In one of several well-known online variations on a theme, words attributed to the 16th President of the USA, Abraham Lincoln (who died in 1865), have him commenting that “The thing about quotes from the internet is that it’s hard to verify their authenticity.”
One music-related quote you can find on the internet has been variously linked to Laurie Anderson, Steve Martin, Frank Zappa, Elvis Costello and Thelonius Monk. It is:
“Talking (or writing) about music is like dancing about architecture.”
An analysis on quoteinvestigator.com, suggests it was the humorist, Martin Mull, who originated that version of the statement. An alternative has it that it is “like singing about economics”.
The problem highlighted seems to be that talking about music is pointless because it is its own language.
So, on we go with a – probably pointless – discussion about an issue in music that is relevant us in the SFO:
Scottish Fiddle Music versus Irish Fiddle Music.
With the SFO having enjoyed a memorable weekend and concert in Belfast in October 2016, it’s an opportunity to reflect on the links and differences between Scottish and Irish fiddle music.
This is the kind of argument where there can be no conclusion and no “winner”. A lot of Irish tunes originally came from Scotland and vice versa, as there has always been steady migration between the two countries.
The SFO’s repertoire features much Irish music and it is a rare SFO concert which does not feature some Irish melody or song (and, often, there are many). Indeed, one of the SFO’s most beloved members was an Irishman.
Discussion forums on the internet contain opinions of random, anonymous strangers.
Posts are often laced with sarcasm and just intended to wind everyone else up.
Keeping that in mind, here are some quotes we liked, taken from The Session website – which has a forum frequented by players and enthusiasts of Irish Traditional Music, many of whom are Scottish and all of whom like a bit of fun (tinged with sarcasm and wind-ups).
“Irish music is Scottish music with its corsets off.”
“One is from Scotland and the other is from Ireland. Except each is influenced by the other.”
“Which one is from Scotland and which one is from Ireland?”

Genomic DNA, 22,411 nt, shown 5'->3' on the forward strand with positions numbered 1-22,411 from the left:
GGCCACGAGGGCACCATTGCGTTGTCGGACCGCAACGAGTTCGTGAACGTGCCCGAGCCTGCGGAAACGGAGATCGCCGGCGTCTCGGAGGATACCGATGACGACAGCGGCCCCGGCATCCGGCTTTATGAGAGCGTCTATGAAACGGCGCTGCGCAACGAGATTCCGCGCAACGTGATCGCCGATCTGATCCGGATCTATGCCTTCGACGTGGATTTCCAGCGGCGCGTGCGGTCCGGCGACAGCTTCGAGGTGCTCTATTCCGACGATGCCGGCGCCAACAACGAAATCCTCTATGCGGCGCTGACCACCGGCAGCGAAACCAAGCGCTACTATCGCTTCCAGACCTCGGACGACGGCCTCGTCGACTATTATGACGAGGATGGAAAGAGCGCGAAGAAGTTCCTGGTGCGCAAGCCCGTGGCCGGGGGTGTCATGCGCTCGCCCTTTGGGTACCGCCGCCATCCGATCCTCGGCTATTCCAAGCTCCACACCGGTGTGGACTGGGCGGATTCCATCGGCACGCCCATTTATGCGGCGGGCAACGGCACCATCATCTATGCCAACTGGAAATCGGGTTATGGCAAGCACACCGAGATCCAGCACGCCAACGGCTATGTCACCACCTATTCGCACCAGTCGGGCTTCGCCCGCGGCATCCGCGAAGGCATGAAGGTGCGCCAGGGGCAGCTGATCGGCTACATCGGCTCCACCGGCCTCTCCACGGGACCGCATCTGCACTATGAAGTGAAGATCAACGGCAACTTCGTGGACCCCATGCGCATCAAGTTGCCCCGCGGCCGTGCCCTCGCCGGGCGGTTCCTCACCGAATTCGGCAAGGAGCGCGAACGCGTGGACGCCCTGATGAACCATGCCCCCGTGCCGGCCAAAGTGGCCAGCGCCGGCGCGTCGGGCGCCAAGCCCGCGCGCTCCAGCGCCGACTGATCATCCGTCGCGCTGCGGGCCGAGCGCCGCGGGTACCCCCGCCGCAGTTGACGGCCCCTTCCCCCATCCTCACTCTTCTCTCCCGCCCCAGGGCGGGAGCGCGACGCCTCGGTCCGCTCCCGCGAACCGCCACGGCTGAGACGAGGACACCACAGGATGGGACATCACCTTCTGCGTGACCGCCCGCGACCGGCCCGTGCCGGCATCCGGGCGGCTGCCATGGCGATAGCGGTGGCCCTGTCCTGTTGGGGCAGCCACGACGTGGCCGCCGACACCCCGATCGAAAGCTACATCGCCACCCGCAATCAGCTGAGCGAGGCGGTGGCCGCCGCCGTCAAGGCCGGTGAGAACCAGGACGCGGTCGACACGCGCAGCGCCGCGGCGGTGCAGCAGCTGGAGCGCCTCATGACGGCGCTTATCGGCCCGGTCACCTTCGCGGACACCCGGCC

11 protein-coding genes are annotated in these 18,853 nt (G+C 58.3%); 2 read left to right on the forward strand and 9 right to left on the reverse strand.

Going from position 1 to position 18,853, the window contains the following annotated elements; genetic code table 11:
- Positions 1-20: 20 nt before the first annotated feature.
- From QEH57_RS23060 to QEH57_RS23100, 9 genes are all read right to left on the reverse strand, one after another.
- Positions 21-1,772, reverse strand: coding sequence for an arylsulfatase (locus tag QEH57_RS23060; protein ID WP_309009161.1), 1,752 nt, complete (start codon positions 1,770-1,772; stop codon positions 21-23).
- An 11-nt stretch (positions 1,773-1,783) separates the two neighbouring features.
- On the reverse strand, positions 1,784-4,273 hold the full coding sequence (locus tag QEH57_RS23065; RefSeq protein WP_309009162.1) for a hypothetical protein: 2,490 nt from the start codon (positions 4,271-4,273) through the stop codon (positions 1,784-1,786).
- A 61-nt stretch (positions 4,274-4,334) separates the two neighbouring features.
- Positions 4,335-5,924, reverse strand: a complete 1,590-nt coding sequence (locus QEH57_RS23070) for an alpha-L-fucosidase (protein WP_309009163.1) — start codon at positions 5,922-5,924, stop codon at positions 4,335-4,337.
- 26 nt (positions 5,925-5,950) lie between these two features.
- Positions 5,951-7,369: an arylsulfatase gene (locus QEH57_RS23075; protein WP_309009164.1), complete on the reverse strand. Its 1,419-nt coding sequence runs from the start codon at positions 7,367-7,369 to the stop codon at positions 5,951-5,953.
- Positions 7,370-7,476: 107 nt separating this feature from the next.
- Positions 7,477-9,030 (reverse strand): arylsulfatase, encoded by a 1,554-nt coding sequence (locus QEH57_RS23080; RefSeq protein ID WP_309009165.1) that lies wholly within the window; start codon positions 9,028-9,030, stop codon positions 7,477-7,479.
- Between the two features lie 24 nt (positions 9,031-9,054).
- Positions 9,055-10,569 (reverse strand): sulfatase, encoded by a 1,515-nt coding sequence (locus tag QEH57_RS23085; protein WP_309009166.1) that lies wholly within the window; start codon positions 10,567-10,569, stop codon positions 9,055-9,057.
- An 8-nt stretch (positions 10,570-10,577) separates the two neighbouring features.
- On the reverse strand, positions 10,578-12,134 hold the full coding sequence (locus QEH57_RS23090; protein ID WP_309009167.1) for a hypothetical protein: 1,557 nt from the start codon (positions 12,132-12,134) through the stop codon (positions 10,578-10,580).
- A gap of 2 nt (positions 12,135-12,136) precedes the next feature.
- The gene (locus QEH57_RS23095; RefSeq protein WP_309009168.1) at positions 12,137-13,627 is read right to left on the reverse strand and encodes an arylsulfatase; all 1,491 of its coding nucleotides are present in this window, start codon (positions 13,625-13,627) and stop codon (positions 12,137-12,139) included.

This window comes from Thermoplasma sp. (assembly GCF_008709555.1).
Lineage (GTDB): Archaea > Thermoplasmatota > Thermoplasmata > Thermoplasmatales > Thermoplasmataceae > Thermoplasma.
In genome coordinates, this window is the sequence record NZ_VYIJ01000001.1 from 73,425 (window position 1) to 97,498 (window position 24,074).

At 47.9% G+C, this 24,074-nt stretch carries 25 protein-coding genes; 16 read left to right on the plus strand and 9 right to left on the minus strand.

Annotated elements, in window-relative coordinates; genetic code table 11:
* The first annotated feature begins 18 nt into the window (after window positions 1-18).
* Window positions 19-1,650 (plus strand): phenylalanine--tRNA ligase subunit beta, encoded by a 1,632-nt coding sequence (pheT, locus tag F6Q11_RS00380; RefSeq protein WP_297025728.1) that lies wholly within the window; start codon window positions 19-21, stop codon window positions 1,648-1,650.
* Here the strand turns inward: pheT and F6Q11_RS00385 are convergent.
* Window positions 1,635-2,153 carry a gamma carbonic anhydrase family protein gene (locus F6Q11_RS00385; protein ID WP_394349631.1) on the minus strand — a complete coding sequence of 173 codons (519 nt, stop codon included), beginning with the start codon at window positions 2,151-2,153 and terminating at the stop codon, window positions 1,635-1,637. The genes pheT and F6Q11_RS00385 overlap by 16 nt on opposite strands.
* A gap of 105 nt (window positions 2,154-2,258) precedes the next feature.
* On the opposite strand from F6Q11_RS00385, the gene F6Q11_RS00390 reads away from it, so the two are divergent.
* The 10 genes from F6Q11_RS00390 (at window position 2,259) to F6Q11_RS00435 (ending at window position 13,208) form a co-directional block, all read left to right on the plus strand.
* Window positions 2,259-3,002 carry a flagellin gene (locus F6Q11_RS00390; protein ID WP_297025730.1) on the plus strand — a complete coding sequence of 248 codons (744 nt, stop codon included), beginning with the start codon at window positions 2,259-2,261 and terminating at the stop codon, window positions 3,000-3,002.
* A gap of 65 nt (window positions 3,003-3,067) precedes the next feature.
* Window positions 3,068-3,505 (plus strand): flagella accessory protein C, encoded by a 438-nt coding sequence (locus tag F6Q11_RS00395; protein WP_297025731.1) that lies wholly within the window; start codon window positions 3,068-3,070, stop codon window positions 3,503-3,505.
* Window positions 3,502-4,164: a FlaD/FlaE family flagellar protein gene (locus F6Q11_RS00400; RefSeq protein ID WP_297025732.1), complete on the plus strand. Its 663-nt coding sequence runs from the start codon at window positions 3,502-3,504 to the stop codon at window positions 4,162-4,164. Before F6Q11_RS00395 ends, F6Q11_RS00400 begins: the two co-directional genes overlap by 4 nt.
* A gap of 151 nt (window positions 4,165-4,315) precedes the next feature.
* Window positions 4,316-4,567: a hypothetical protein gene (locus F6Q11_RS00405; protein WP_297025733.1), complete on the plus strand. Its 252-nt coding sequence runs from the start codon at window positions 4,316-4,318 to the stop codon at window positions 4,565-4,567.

“Basically you can tell fairly accurately if a tune is Scottish or Irish by using the “He-Durum Haw-Durum” test for Scottish music (Reels are more like Hee-Drum Haw-Drum and so on) and the more “didley-didley” a tune is the more Irish it sounds.”
“Generally if you hear a tune and think: “Oh! That was bloody good!” – it’s probably Scottish. Likewise, if your response is: “I kinda liked that.” – you can bet your credentials it’s most probably some diddly Irish reel or some such.”
“[T]he differences [between Irish and Scottish traditional music] are more like an accent than a whole different language.”
The Lonesome Touch
The following quote is taken from the liner notes to Martin Hayes and Dennis Cahill’s fiddle / guitar album “The Lonesome Touch” (1996). It’s written from an Irish music perspective but the sentiments can apply equally to the Scottish tradition – or any music tradition.
There’s a definite risk of ‘dancing about architecture’ here, of course, but what he says rings true and avoids pretentiousness:
“The Lonesome Touch is a phrase I have heard in my native County Clare all my life. It is used to describe a person’s music. It is the intangible aspect of music that is both elusive and essential. The word “lonesome” expresses a sadness, a blue note, a sour note. Even though the music bares the trace of struggle and of pain, it is also the means of uplift, transcendence to joy and celebration. The lonesome touch is something that is difficult to achieve. One is forced to put the requirements of the music before all personal considerations, to play honestly from the heart with no motive other than the selfless expression of joy and beauty for their own sake. For the most part, it remains the unobtainable horizon, the object of inspiration and motivation.”
If you think of your favourite fiddler playing your favourite slow air (Irish, Scottish or otherwise), that probably chimes with Martin Hayes’ words. The language of words and the language of music in perfect harmony.
Image credit: Blarney Castle, Co. Cork, Ireland by Fleur Treurniet via Unsplash.com